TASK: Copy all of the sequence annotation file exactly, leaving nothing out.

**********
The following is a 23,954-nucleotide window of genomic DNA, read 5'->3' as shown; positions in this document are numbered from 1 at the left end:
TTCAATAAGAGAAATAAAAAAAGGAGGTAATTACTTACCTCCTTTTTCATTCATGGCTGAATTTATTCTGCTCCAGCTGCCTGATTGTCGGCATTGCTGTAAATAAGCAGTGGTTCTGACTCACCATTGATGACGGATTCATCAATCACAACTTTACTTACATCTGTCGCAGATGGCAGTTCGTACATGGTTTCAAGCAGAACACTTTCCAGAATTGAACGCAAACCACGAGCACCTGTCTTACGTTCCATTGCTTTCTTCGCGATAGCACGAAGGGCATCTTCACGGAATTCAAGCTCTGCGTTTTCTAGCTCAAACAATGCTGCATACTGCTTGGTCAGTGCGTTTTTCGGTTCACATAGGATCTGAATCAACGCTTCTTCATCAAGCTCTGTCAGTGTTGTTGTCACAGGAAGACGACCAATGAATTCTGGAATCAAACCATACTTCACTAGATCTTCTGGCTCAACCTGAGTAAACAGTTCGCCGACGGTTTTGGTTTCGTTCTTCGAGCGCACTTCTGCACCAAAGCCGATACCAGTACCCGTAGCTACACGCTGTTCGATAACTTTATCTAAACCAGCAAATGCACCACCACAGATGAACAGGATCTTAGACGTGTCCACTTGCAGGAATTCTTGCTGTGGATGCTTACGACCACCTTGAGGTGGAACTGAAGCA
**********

The following is a 23,954-nucleotide window of genomic DNA, read 5'->3' as shown; positions in this document are numbered from 1 at the left end:
TTCAATAAGAGAAATAAAAAAAGGAGGTAATTACTTACCTCCTTTTTCATTCATGGCTGAATTTATTCTGCTCCAGCTGCCTGATTGTCGGCATTGCTGTAAATAAGCAGTGGTTCTGACTCACCATTGATGACGGATTCATCAATCACAACTTTACTTACATCTGTCGCAGATGGCAGTTCGTACATGGTTTCAAGCAGAACACTTTCCAGAATTGAACGCAAACCACGAGCACCTGTCTTACGTTCCATTGCTTTCTTCGCGATAGCACGAAGGGCATCTTCACGGAATTCAAGCTCTGCGTTTTCTAGCTCAAACAATGCTGCATACTGCTTGGTCAGTGCGTTTTTCGGTTCACATAGGATCTGAATCAACGCTTCTTCATCAAGCTCTGTCAGTGTTGTTGTCACAGGAAGACGACCAATGAATTCTGGAATCAAACCATACTTCACTAGATCTTCTGGCTCAACCTGAGTAAACAGTTCGCCGACGGTTTTGGTTTCGTTCTTCGAGCGCACTTCTGCACCAAAGCCGATACCAGTACCCGTAGCTACACGCTGTTCGATAACTTTATCTAAACCAGCAAATGCACCACCACAGATGAACAGGATCTTAGACGTGTCCACTTGCAGGAATTCTTGCTGTGGATGCTTACGACCACCTTGAGGTGGAACTGAAGCA